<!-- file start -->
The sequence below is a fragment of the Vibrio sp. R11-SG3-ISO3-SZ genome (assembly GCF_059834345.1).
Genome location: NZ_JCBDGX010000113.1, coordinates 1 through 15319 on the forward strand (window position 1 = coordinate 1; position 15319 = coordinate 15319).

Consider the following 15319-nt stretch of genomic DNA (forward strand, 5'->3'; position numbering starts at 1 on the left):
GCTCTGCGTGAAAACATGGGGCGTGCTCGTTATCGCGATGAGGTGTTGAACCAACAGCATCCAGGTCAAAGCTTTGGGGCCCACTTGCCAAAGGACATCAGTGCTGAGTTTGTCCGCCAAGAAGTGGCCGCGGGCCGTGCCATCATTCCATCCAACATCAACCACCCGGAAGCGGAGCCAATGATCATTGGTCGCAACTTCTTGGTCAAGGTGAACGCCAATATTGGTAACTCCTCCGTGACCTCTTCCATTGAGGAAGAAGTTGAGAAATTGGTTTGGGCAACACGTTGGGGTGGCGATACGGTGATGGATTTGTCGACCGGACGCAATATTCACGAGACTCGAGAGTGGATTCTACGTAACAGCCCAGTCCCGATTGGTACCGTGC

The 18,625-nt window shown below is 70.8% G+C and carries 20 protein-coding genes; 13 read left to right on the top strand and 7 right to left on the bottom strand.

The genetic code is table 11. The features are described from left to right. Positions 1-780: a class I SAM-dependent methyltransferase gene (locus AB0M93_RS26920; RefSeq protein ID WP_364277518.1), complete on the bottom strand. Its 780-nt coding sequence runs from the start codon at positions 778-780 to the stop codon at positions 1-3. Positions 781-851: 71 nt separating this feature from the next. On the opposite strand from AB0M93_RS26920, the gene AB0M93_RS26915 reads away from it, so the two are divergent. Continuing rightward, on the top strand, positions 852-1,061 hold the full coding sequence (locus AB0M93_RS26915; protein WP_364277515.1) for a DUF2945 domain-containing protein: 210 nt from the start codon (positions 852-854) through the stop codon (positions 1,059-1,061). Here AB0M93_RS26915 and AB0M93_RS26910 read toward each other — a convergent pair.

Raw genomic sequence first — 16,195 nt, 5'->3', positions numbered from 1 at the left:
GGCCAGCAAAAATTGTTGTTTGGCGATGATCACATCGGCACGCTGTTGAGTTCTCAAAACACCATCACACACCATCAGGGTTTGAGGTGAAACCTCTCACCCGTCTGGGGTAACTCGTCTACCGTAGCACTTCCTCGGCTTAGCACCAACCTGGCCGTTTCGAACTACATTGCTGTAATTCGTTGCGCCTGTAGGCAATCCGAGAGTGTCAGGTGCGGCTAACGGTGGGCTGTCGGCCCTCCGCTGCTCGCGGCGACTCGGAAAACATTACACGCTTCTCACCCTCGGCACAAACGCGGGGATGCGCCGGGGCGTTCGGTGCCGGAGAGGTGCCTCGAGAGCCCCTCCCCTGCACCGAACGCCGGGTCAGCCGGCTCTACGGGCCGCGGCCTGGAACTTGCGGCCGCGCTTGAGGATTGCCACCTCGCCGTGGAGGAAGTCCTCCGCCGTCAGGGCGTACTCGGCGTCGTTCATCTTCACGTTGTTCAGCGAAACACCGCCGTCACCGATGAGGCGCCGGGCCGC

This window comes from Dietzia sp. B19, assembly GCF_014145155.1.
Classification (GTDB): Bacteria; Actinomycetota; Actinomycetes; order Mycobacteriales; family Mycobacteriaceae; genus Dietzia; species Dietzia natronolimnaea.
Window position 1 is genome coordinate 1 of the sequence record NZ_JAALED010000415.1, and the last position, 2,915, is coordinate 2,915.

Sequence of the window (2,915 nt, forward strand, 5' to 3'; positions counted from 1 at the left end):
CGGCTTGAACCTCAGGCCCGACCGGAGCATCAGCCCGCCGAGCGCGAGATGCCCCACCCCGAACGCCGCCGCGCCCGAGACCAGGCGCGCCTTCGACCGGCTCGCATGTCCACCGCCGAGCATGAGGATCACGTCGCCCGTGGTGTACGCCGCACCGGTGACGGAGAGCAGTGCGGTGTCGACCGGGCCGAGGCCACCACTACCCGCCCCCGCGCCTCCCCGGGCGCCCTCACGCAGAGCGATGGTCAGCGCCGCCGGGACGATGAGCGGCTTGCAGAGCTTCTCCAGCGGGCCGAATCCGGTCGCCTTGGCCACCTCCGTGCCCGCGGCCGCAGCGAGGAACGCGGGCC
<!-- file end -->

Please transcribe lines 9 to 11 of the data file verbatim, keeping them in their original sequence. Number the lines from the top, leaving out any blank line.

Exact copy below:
This window comes from Dietzia sp. B19, assembly GCF_014145155.1.
Classification (GTDB): Bacteria; Actinomycetota; Actinomycetes; order Mycobacteriales; family Mycobacteriaceae; genus Dietzia; species Dietzia natronolimnaea.
Window position 1 is genome coordinate 1 of the sequence record NZ_JAALED010000415.1, and the last position, 2,915, is coordinate 2,915.